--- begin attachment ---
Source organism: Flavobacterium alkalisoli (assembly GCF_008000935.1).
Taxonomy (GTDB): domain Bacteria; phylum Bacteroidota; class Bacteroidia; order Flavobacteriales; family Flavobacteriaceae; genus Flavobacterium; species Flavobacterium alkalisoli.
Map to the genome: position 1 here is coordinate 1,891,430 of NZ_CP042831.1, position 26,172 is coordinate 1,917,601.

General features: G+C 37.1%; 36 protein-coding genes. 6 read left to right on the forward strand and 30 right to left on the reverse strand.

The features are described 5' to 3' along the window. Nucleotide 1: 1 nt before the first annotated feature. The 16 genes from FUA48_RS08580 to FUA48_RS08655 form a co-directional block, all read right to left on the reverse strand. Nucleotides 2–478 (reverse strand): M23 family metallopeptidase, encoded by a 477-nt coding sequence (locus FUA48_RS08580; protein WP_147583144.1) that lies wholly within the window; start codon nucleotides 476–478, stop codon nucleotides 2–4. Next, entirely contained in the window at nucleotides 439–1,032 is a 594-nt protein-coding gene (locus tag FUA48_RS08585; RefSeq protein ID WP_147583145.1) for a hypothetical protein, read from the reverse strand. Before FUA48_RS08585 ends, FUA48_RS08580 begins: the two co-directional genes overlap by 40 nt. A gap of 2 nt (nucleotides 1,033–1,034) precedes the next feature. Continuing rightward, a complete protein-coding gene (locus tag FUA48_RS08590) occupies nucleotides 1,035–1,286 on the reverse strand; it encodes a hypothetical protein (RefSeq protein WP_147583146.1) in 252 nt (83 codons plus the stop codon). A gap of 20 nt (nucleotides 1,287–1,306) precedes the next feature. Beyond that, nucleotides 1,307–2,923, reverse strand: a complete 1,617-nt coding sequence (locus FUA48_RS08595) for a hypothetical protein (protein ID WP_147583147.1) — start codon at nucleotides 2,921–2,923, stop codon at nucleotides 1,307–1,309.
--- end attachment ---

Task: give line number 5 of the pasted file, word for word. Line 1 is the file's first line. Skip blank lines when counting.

The features are described 5' to 3' along the window. Nucleotide 1: 1 nt before the first annotated feature. The 16 genes from FUA48_RS08580 to FUA48_RS08655 form a co-directional block, all read right to left on the reverse strand. Nucleotides 2–478 (reverse strand): M23 family metallopeptidase, encoded by a 477-nt coding sequence (locus FUA48_RS08580; protein WP_147583144.1) that lies wholly within the window; start codon nucleotides 476–478, stop codon nucleotides 2–4. Next, entirely contained in the window at nucleotides 439–1,032 is a 594-nt protein-coding gene (locus tag FUA48_RS08585; RefSeq protein ID WP_147583145.1) for a hypothetical protein, read from the reverse strand. Before FUA48_RS08585 ends, FUA48_RS08580 begins: the two co-directional genes overlap by 40 nt. A gap of 2 nt (nucleotides 1,033–1,034) precedes the next feature. Continuing rightward, a complete protein-coding gene (locus tag FUA48_RS08590) occupies nucleotides 1,035–1,286 on the reverse strand; it encodes a hypothetical protein (RefSeq protein WP_147583146.1) in 252 nt (83 codons plus the stop codon). A gap of 20 nt (nucleotides 1,287–1,306) precedes the next feature. Beyond that, nucleotides 1,307–2,923, reverse strand: a complete 1,617-nt coding sequence (locus FUA48_RS08595) for a hypothetical protein (protein ID WP_147583147.1) — start codon at nucleotides 2,921–2,923, stop codon at nucleotides 1,307–1,309.